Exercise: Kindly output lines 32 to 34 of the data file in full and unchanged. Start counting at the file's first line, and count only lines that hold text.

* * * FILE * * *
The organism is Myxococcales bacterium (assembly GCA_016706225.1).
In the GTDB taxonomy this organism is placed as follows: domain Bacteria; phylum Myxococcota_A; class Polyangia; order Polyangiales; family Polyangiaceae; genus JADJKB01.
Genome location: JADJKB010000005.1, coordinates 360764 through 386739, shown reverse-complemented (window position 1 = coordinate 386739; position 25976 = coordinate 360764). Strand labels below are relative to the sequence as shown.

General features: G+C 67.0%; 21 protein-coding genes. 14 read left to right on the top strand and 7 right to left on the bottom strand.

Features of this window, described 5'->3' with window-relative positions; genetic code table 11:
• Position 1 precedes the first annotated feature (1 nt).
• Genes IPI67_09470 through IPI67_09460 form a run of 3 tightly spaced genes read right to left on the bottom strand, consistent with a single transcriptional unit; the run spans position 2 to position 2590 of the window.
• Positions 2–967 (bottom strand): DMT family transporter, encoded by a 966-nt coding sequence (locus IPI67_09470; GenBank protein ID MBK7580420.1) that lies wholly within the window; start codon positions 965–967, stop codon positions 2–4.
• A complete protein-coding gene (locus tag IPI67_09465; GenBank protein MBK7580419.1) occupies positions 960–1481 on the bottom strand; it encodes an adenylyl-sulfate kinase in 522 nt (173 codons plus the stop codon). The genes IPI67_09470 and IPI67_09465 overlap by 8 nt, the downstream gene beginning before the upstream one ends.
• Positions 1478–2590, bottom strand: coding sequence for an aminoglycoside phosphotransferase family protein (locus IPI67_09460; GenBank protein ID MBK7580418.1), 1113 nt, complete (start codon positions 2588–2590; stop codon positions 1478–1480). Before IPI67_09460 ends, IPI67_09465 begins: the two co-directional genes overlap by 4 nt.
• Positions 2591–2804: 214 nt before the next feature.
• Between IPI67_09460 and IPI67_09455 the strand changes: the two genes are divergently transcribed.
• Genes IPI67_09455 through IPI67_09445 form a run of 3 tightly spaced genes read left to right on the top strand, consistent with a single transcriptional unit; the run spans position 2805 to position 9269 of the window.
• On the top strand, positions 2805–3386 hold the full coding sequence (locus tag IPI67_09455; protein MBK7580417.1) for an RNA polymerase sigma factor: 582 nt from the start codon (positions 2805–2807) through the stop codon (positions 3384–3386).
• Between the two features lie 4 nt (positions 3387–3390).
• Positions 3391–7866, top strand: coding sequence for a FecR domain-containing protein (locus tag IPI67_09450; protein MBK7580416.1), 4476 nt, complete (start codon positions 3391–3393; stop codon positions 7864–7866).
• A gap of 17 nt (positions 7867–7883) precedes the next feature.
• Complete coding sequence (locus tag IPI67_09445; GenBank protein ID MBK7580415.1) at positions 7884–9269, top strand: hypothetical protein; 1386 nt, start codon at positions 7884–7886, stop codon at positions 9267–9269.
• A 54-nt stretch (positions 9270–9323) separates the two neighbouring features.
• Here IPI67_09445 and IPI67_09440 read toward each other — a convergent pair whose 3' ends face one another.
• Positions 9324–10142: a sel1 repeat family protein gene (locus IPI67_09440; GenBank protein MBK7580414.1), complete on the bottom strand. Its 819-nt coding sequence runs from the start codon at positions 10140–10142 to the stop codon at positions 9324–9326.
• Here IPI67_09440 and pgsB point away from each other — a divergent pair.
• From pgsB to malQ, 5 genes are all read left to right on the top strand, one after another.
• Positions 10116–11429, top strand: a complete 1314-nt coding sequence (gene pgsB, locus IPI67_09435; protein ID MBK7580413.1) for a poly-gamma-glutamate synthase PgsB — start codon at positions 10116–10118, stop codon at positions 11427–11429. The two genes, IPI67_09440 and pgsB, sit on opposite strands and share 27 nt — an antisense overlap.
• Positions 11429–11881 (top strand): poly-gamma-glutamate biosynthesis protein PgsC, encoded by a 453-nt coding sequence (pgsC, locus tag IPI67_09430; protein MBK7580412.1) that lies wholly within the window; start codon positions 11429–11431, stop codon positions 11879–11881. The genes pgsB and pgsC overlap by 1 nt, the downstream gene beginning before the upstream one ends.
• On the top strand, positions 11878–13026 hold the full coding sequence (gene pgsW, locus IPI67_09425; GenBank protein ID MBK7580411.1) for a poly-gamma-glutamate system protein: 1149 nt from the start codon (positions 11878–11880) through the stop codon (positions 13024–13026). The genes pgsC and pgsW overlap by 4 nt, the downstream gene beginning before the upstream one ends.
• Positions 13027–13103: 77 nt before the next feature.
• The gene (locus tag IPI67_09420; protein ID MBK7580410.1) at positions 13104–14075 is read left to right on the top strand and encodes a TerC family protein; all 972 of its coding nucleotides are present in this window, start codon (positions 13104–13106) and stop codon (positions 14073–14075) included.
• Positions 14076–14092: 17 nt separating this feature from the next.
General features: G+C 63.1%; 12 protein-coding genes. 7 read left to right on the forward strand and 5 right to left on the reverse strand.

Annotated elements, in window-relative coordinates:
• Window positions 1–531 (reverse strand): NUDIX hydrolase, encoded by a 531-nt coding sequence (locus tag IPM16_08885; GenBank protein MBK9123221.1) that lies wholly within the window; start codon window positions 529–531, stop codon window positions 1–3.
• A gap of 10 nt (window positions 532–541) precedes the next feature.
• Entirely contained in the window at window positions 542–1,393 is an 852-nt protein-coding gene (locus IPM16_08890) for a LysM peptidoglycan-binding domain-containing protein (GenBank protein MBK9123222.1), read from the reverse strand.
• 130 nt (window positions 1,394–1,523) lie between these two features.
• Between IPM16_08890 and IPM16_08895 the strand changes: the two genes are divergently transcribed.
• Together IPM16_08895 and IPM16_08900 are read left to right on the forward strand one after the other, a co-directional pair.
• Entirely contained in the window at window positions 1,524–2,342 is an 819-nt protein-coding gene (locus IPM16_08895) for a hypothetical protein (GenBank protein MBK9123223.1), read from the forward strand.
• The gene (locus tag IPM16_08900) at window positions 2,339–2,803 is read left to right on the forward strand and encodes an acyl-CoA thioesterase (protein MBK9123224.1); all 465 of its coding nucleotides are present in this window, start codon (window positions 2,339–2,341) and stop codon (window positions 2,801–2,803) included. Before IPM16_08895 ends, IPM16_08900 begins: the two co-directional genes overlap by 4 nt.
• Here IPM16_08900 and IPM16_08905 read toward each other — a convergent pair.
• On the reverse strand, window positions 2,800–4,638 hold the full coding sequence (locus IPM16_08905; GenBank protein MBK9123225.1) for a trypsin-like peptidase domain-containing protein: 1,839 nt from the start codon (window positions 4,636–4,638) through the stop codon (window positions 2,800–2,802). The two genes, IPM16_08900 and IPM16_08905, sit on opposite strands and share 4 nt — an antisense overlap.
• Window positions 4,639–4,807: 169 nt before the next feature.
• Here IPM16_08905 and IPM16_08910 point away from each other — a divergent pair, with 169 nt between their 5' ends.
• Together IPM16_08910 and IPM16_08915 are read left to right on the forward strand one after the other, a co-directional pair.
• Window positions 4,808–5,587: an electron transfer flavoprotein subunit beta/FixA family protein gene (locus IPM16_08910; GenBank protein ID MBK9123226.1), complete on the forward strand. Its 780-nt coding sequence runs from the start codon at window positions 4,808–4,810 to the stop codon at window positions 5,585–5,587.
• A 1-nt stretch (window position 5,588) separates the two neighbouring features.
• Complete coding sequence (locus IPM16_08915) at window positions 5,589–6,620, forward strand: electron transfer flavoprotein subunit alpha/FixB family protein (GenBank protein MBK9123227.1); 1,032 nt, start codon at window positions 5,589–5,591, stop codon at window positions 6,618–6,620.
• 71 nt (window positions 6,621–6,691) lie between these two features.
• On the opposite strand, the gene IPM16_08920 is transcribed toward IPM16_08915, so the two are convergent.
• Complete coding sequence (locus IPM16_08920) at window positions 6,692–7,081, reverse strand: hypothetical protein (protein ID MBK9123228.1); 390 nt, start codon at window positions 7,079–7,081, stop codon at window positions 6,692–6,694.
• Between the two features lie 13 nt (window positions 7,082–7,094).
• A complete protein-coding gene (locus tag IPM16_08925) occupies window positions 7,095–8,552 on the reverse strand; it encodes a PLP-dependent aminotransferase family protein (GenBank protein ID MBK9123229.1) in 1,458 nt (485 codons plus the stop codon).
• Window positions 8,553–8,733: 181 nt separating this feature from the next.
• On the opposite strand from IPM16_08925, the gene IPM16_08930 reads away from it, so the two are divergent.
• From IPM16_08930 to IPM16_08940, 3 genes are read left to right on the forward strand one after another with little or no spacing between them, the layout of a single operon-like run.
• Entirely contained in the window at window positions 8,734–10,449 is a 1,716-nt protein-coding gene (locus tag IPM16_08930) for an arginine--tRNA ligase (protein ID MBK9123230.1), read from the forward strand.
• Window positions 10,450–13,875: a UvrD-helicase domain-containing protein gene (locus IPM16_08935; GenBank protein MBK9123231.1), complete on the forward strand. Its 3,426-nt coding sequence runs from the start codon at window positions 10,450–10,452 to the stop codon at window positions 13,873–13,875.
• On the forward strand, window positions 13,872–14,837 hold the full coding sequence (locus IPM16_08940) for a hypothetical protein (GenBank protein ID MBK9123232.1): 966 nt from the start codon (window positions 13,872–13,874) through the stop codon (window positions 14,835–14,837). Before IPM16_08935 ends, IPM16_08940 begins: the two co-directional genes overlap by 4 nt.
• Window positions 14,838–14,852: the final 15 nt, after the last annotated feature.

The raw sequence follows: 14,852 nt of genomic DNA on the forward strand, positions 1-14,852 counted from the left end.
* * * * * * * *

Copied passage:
• Window positions 1–531 (reverse strand): NUDIX hydrolase, encoded by a 531-nt coding sequence (locus tag IPM16_08885; GenBank protein MBK9123221.1) that lies wholly within the window; start codon window positions 529–531, stop codon window positions 1–3.
• A gap of 10 nt (window positions 532–541) precedes the next feature.
• Entirely contained in the window at window positions 542–1,393 is an 852-nt protein-coding gene (locus IPM16_08890) for a LysM peptidoglycan-binding domain-containing protein (GenBank protein MBK9123222.1), read from the reverse strand.